# Yield Ratio

Last Updated :

21 Aug, 2024

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Reviewed by :

Dheeraj Vaidya

Table Of Contents

## What Is Yield Ratio?

The yield ratio is a recruitment indicator that reflects the percentage of applicants that go on to the next stage of the recruiting process after completing a previous stage. The ratio not only monitors the progression from one stage to the next (such as from the application to the screening calls), but it also measures the progression from the beginning to the end (number of applications to the number of hires).

When applied appropriately, recruitment analytics have the potential to provide a great deal of information. For instance, they may be able to tell whether or not the efforts put into external recruiting are paying off. Alternatively, they could bring to light issues with diversity and meritocracy.

##### Table of contents

- Yield ratios are metrics used in recruitment to quantify the proportion of applicants who advance from one stage of the hiring process to the next. They are used to evaluate the effectiveness of various recruiting strategies and methodologies.
- The yield ratio can be computed at any point in the recruitment process, from the initial application to the final hire.
- They are utilized as a tool for evaluating the effectiveness of various tactics and approaches to the recruitment process.

### Yield Ratio In Recruitment Explained

Yield ratios are indicators used in recruitment to determine what proportion of candidates go on to the next stage of the hiring process. These metrics assess the progression of applicants from one phase to the next. In addition, they are utilized as a tool for evaluating the effectiveness of various approaches to the recruitment process.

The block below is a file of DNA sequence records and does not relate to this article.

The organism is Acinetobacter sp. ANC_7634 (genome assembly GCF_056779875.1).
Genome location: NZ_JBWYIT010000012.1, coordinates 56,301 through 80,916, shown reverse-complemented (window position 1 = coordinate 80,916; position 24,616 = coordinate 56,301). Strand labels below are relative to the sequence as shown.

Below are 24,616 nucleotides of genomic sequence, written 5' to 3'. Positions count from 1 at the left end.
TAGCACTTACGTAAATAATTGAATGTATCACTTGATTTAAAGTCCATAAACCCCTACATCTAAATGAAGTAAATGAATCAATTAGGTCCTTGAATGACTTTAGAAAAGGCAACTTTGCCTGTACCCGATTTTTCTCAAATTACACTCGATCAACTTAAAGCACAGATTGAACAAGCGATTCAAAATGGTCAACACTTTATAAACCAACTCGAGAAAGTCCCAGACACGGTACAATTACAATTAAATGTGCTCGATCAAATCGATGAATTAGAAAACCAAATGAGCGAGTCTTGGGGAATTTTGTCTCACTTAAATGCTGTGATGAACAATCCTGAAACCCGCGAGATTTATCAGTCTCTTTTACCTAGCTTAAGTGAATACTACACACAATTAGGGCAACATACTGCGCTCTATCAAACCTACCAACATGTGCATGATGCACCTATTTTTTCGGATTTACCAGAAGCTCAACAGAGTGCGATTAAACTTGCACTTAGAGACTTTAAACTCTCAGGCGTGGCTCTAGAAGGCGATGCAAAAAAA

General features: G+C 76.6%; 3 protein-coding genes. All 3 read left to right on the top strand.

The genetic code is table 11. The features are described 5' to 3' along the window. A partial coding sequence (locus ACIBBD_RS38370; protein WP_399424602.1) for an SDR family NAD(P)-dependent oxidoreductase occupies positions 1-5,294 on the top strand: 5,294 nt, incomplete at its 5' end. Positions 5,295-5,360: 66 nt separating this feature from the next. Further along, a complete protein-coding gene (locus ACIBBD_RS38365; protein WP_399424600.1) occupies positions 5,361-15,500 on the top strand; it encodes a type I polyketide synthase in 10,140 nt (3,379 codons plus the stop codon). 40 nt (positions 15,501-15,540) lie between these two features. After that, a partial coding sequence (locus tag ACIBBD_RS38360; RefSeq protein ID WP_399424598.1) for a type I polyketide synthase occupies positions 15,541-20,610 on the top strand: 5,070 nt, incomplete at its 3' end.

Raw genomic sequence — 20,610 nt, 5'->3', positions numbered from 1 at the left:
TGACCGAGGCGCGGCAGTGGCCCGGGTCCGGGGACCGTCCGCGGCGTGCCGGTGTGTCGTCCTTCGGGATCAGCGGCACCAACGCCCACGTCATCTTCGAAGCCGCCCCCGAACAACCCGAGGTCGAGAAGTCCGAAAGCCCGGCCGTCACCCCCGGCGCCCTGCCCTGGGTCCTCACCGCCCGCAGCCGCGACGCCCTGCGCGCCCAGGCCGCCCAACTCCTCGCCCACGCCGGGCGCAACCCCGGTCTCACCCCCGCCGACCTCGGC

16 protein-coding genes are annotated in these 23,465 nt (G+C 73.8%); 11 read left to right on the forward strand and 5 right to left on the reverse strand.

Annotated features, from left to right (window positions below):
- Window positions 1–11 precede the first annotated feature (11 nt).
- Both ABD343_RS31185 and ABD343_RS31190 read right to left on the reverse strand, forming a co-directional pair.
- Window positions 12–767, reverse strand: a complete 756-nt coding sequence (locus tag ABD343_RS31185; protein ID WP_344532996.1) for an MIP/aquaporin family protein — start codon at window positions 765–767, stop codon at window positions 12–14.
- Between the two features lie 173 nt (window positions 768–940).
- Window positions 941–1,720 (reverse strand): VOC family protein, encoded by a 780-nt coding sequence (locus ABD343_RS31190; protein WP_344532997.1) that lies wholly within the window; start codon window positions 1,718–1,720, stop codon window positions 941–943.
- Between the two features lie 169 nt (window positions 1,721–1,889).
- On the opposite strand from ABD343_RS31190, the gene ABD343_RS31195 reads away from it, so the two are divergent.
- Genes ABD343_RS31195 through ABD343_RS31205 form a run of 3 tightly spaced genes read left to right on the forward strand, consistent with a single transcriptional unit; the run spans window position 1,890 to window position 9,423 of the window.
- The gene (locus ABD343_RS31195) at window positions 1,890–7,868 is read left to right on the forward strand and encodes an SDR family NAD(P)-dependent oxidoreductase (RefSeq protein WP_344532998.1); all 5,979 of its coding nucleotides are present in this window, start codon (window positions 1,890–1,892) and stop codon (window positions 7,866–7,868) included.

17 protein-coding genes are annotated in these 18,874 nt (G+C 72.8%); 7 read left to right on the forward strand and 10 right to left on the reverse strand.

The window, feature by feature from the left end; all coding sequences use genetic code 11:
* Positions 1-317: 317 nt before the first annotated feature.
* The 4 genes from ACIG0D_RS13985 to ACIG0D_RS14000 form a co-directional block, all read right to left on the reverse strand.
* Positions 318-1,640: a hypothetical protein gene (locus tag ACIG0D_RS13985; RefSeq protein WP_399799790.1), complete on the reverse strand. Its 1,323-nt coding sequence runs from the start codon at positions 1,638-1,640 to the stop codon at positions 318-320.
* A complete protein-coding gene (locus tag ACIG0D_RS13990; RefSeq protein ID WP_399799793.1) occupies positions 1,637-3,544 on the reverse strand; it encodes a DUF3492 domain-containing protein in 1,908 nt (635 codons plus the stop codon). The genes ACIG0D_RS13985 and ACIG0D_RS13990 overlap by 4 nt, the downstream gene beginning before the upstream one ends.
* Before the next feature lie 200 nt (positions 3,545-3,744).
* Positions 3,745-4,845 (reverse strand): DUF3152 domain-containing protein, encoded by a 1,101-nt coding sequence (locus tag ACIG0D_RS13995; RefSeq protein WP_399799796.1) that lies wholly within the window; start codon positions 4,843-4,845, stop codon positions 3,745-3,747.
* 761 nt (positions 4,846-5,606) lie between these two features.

In recruiting, one of the metrics utilized to monitor the progression of applicants through the various stages of the hiring pipeline is known as a yield ratio. Examining the proportion of applicants that move on to the next stage of the recruiting process is one of the essential recruitment metrics that can be tracked. Doing so may assist employers in locating blind spots and missed chances in the process.

The recruitment yield ratio is one of the most important critical performance metrics in the recruiting process. In most contexts, yield ratios are utilized to determine how many applicants were ultimately selected for further consideration compared to the total number of candidates. However, its use goes much beyond that. It can be expanded to reflect every stage of the employment process and sources of hire.

### Yield Ratio Formula

The yield ratio formula is as follows:

*Yield Ratio = number of hirable candidates resulting from recruitment stage n / Total number of candidates who came in recruitment stage n*

Here, 'stage n' means the number of recruitment stage.

So, for instance, the recruitment phases may be:

- Interview
- Preliminary evaluation
- Last round of interviews

The ratio depends entirely on the stage for which one is attempting to calculate yield.

The ratio can be computed at any point in the recruitment process, from the initial application to the final hire. This will estimate the average number of candidates a firm needs to consider before hiring.

### Examples

Let us look at some yield ratio examples:

#### Example #1